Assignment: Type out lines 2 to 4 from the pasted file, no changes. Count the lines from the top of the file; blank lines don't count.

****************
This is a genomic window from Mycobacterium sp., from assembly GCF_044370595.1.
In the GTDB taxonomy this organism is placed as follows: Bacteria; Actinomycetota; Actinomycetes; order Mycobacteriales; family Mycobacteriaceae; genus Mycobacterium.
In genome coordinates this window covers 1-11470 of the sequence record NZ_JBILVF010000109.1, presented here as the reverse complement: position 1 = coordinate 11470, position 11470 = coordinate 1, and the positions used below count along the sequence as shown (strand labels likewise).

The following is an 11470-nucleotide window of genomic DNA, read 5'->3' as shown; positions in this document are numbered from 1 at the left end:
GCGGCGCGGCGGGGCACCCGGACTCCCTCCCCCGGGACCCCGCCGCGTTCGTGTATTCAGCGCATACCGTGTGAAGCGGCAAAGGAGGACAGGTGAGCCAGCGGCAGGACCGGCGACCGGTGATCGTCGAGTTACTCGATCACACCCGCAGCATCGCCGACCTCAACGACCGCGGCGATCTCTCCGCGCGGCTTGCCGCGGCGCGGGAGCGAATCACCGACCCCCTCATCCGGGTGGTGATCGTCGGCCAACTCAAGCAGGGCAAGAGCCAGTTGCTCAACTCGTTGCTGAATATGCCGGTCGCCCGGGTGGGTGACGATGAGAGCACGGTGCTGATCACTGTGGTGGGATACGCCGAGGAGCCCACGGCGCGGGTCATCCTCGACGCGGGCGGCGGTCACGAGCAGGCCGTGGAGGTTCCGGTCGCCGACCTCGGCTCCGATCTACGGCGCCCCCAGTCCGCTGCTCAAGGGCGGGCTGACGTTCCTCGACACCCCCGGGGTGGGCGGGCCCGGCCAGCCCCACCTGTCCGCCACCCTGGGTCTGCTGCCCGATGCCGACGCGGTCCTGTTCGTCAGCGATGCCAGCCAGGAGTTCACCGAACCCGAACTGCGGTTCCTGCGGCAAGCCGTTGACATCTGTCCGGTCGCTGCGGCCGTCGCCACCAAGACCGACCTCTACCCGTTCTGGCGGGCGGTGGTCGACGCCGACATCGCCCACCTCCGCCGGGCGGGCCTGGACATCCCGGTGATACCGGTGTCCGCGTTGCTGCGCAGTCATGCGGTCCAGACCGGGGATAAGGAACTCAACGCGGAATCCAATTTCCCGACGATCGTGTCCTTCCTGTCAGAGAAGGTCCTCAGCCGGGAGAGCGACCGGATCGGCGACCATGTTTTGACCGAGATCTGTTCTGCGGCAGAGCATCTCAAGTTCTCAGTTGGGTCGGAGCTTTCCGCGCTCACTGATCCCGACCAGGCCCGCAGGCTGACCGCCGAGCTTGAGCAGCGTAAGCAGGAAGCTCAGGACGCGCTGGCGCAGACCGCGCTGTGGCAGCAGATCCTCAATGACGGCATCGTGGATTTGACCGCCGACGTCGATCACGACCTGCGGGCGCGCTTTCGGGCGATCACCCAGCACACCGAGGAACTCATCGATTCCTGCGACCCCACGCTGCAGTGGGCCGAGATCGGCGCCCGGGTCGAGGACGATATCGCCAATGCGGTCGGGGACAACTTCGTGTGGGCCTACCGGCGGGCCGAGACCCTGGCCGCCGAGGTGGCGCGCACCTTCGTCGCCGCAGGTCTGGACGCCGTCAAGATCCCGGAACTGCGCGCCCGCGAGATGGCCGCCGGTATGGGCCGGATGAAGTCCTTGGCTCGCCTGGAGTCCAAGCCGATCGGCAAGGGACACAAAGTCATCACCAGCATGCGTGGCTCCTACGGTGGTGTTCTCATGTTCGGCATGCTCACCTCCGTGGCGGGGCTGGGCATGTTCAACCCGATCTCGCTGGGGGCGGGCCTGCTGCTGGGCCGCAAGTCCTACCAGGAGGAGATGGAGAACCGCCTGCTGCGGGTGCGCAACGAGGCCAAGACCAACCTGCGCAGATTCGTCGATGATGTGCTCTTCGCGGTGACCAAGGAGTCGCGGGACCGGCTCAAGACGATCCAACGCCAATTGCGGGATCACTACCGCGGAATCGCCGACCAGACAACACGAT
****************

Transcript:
In the GTDB taxonomy this organism is placed as follows: Bacteria; Actinomycetota; Actinomycetes; order Mycobacteriales; family Mycobacteriaceae; genus Mycobacterium.
In genome coordinates this window covers 1-11470 of the sequence record NZ_JBILVF010000109.1, presented here as the reverse complement: position 1 = coordinate 11470, position 11470 = coordinate 1, and the positions used below count along the sequence as shown (strand labels likewise).

The following is an 11470-nucleotide window of genomic DNA, read 5'->3' as shown; positions in this document are numbered from 1 at the left end: